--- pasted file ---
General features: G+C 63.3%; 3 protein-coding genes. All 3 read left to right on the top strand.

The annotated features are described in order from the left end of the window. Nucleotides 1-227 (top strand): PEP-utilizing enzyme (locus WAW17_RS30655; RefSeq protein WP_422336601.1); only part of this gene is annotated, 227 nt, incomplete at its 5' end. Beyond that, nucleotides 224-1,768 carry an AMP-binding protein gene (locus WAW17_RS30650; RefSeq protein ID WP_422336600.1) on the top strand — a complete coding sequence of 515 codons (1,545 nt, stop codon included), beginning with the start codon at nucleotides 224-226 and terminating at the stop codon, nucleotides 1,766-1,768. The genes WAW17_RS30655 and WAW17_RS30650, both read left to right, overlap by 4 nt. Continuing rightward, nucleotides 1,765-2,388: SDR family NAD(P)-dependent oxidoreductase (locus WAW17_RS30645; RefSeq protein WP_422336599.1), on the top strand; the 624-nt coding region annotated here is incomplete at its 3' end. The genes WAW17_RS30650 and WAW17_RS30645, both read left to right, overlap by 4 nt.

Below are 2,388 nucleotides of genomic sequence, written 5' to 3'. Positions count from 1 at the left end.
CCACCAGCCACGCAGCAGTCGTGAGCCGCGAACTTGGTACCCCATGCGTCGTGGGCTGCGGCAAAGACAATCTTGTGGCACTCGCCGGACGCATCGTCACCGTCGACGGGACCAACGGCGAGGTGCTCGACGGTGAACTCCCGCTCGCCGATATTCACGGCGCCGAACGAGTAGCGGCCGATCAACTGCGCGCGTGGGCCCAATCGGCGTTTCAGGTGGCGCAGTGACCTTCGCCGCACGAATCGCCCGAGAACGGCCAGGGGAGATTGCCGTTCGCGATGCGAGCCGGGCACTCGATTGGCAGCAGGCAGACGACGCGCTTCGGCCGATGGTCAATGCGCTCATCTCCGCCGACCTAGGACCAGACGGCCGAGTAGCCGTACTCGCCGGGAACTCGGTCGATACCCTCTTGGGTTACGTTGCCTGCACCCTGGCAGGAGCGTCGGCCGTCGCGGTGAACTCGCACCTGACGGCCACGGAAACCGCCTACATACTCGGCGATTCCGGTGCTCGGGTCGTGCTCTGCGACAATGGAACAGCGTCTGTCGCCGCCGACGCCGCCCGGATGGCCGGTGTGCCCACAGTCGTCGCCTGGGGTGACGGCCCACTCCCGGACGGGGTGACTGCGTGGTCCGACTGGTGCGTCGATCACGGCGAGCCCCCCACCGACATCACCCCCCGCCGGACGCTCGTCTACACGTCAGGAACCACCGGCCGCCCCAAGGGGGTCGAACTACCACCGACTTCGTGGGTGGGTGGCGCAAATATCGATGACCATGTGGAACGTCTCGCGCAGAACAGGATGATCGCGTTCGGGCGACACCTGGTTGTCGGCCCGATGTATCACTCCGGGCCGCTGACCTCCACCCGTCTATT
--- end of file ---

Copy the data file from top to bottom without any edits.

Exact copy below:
General features: G+C 63.3%; 3 protein-coding genes. All 3 read left to right on the top strand.

The annotated features are described in order from the left end of the window. Nucleotides 1-227 (top strand): PEP-utilizing enzyme (locus WAW17_RS30655; RefSeq protein WP_422336601.1); only part of this gene is annotated, 227 nt, incomplete at its 5' end. Beyond that, nucleotides 224-1,768 carry an AMP-binding protein gene (locus WAW17_RS30650; RefSeq protein ID WP_422336600.1) on the top strand — a complete coding sequence of 515 codons (1,545 nt, stop codon included), beginning with the start codon at nucleotides 224-226 and terminating at the stop codon, nucleotides 1,766-1,768. The genes WAW17_RS30655 and WAW17_RS30650, both read left to right, overlap by 4 nt. Continuing rightward, nucleotides 1,765-2,388: SDR family NAD(P)-dependent oxidoreductase (locus WAW17_RS30645; RefSeq protein WP_422336599.1), on the top strand; the 624-nt coding region annotated here is incomplete at its 3' end. The genes WAW17_RS30650 and WAW17_RS30645, both read left to right, overlap by 4 nt.

Below are 2,388 nucleotides of genomic sequence, written 5' to 3'. Positions count from 1 at the left end.
CCACCAGCCACGCAGCAGTCGTGAGCCGCGAACTTGGTACCCCATGCGTCGTGGGCTGCGGCAAAGACAATCTTGTGGCACTCGCCGGACGCATCGTCACCGTCGACGGGACCAACGGCGAGGTGCTCGACGGTGAACTCCCGCTCGCCGATATTCACGGCGCCGAACGAGTAGCGGCCGATCAACTGCGCGCGTGGGCCCAATCGGCGTTTCAGGTGGCGCAGTGACCTTCGCCGCACGAATCGCCCGAGAACGGCCAGGGGAGATTGCCGTTCGCGATGCGAGCCGGGCACTCGATTGGCAGCAGGCAGACGACGCGCTTCGGCCGATGGTCAATGCGCTCATCTCCGCCGACCTAGGACCAGACGGCCGAGTAGCCGTACTCGCCGGGAACTCGGTCGATACCCTCTTGGGTTACGTTGCCTGCACCCTGGCAGGAGCGTCGGCCGTCGCGGTGAACTCGCACCTGACGGCCACGGAAACCGCCTACATACTCGGCGATTCCGGTGCTCGGGTCGTGCTCTGCGACAATGGAACAGCGTCTGTCGCCGCCGACGCCGCCCGGATGGCCGGTGTGCCCACAGTCGTCGCCTGGGGTGACGGCCCACTCCCGGACGGGGTGACTGCGTGGTCCGACTGGTGCGTCGATCACGGCGAGCCCCCCACCGACATCACCCCCCGCCGGACGCTCGTCTACACGTCAGGAACCACCGGCCGCCCCAAGGGGGTCGAACTACCACCGACTTCGTGGGTGGGTGGCGCAAATATCGATGACCATGTGGAACGTCTCGCGCAGAACAGGATGATCGCGTTCGGGCGACACCTGGTTGTCGGCCCGATGTATCACTCCGGGCCGCTGACCTCCACCCGTCTATT